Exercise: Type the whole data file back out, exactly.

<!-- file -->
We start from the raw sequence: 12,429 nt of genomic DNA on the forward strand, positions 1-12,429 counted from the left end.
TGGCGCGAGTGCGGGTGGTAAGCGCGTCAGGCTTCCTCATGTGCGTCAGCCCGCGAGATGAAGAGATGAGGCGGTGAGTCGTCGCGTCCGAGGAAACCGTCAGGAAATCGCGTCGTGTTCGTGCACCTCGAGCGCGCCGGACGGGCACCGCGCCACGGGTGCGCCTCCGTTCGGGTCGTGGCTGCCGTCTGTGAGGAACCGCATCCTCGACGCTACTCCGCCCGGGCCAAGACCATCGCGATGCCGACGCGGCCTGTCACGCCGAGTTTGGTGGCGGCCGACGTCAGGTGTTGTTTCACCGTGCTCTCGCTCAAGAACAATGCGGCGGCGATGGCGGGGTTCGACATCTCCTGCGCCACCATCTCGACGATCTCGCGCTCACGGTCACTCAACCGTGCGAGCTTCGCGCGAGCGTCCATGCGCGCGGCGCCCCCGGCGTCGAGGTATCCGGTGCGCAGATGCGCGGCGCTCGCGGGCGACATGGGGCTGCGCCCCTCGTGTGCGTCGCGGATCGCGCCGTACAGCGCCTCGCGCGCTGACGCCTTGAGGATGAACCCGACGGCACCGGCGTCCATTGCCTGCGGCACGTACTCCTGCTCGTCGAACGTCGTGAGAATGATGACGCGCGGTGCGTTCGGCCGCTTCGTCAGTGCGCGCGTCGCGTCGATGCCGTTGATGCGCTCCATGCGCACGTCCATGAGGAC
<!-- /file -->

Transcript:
We start from the raw sequence: 12,429 nt of genomic DNA on the forward strand, positions 1-12,429 counted from the left end.
TGGCGCGAGTGCGGGTGGTAAGCGCGTCAGGCTTCCTCATGTGCGTCAGCCCGCGAGATGAAGAGATGAGGCGGTGAGTCGTCGCGTCCGAGGAAACCGTCAGGAAATCGCGTCGTGTTCGTGCACCTCGAGCGCGCCGGACGGGCACCGCGCCACGGGTGCGCCTCCGTTCGGGTCGTGGCTGCCGTCTGTGAGGAACCGCATCCTCGACGCTACTCCGCCCGGGCCAAGACCATCGCGATGCCGACGCGGCCTGTCACGCCGAGTTTGGTGGCGGCCGACGTCAGGTGTTGTTTCACCGTGCTCTCGCTCAAGAACAATGCGGCGGCGATGGCGGGGTTCGACATCTCCTGCGCCACCATCTCGACGATCTCGCGCTCACGGTCACTCAACCGTGCGAGCTTCGCGCGAGCGTCCATGCGCGCGGCGCCCCCGGCGTCGAGGTATCCGGTGCGCAGATGCGCGGCGCTCGCGGGCGACATGGGGCTGCGCCCCTCGTGTGCGTCGCGGATCGCGCCGTACAGCGCCTCGCGCGCTGACGCCTTGAGGATGAACCCGACGGCACCGGCGTCCATTGCCTGCGGCACGTACTCCTGCTCGTCGAACGTCGTGAGAATGATGACGCGCGGTGCGTTCGGCCGCTTCGTCAGTGCGCGCGTCGCGTCGATGCCGTTGATGCGCTCCATGCGCACGTCCATGAGGAC